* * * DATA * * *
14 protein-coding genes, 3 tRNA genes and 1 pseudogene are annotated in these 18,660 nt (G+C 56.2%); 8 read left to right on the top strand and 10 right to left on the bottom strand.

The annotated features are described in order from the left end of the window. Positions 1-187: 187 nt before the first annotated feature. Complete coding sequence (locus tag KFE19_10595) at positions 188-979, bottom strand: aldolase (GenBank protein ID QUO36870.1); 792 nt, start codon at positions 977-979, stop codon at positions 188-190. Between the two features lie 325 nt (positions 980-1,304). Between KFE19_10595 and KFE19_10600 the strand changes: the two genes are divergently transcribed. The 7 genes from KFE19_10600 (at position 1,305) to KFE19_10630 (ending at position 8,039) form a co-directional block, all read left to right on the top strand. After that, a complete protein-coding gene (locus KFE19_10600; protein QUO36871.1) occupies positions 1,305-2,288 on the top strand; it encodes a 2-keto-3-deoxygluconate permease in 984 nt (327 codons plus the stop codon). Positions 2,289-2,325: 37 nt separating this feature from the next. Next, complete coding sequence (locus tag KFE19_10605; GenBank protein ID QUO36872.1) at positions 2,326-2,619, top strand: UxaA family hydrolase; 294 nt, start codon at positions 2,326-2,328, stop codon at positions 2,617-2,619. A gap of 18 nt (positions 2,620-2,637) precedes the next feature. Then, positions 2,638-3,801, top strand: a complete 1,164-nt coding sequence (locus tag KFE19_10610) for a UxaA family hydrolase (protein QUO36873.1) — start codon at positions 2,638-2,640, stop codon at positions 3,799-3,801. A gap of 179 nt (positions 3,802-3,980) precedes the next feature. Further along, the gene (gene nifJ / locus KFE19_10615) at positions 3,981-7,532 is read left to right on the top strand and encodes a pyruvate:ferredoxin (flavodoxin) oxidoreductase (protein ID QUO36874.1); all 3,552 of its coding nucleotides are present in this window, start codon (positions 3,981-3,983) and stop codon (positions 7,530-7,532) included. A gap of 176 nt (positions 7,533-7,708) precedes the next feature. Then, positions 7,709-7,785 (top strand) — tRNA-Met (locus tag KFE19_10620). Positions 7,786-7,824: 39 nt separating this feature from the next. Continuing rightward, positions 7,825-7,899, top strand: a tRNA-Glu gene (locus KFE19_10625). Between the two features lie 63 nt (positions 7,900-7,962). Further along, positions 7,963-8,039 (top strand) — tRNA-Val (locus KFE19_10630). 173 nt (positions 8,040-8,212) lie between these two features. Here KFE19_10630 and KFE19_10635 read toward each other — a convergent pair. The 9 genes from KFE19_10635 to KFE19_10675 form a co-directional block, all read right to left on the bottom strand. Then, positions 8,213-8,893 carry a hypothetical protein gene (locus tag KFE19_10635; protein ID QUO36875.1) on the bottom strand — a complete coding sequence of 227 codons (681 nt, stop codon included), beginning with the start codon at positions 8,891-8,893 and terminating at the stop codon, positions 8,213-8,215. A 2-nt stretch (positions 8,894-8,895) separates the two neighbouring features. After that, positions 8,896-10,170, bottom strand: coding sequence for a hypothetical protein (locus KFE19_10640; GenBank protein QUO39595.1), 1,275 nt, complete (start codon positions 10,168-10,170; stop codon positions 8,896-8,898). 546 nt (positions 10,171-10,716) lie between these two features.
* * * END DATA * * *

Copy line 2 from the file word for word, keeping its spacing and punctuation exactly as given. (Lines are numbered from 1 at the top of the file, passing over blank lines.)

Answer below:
The annotated features are described in order from the left end of the window. Positions 1-187: 187 nt before the first annotated feature. Complete coding sequence (locus tag KFE19_10595) at positions 188-979, bottom strand: aldolase (GenBank protein ID QUO36870.1); 792 nt, start codon at positions 977-979, stop codon at positions 188-190. Between the two features lie 325 nt (positions 980-1,304). Between KFE19_10595 and KFE19_10600 the strand changes: the two genes are divergently transcribed. The 7 genes from KFE19_10600 (at position 1,305) to KFE19_10630 (ending at position 8,039) form a co-directional block, all read left to right on the top strand. After that, a complete protein-coding gene (locus KFE19_10600; protein QUO36871.1) occupies positions 1,305-2,288 on the top strand; it encodes a 2-keto-3-deoxygluconate permease in 984 nt (327 codons plus the stop codon). Positions 2,289-2,325: 37 nt separating this feature from the next. Next, complete coding sequence (locus tag KFE19_10605; GenBank protein ID QUO36872.1) at positions 2,326-2,619, top strand: UxaA family hydrolase; 294 nt, start codon at positions 2,326-2,328, stop codon at positions 2,617-2,619. A gap of 18 nt (positions 2,620-2,637) precedes the next feature. Then, positions 2,638-3,801, top strand: a complete 1,164-nt coding sequence (locus tag KFE19_10610) for a UxaA family hydrolase (protein QUO36873.1) — start codon at positions 2,638-2,640, stop codon at positions 3,799-3,801. A gap of 179 nt (positions 3,802-3,980) precedes the next feature. Further along, the gene (gene nifJ / locus KFE19_10615) at positions 3,981-7,532 is read left to right on the top strand and encodes a pyruvate:ferredoxin (flavodoxin) oxidoreductase (protein ID QUO36874.1); all 3,552 of its coding nucleotides are present in this window, start codon (positions 3,981-3,983) and stop codon (positions 7,530-7,532) included. A gap of 176 nt (positions 7,533-7,708) precedes the next feature. Then, positions 7,709-7,785 (top strand) — tRNA-Met (locus tag KFE19_10620). Positions 7,786-7,824: 39 nt separating this feature from the next. Continuing rightward, positions 7,825-7,899, top strand: a tRNA-Glu gene (locus KFE19_10625). Between the two features lie 63 nt (positions 7,900-7,962). Further along, positions 7,963-8,039 (top strand) — tRNA-Val (locus KFE19_10630). 173 nt (positions 8,040-8,212) lie between these two features. Here KFE19_10630 and KFE19_10635 read toward each other — a convergent pair. The 9 genes from KFE19_10635 to KFE19_10675 form a co-directional block, all read right to left on the bottom strand. Then, positions 8,213-8,893 carry a hypothetical protein gene (locus tag KFE19_10635; protein ID QUO36875.1) on the bottom strand — a complete coding sequence of 227 codons (681 nt, stop codon included), beginning with the start codon at positions 8,891-8,893 and terminating at the stop codon, positions 8,213-8,215. A 2-nt stretch (positions 8,894-8,895) separates the two neighbouring features. After that, positions 8,896-10,170, bottom strand: coding sequence for a hypothetical protein (locus KFE19_10640; GenBank protein QUO39595.1), 1,275 nt, complete (start codon positions 10,168-10,170; stop codon positions 8,896-8,898). 546 nt (positions 10,171-10,716) lie between these two features.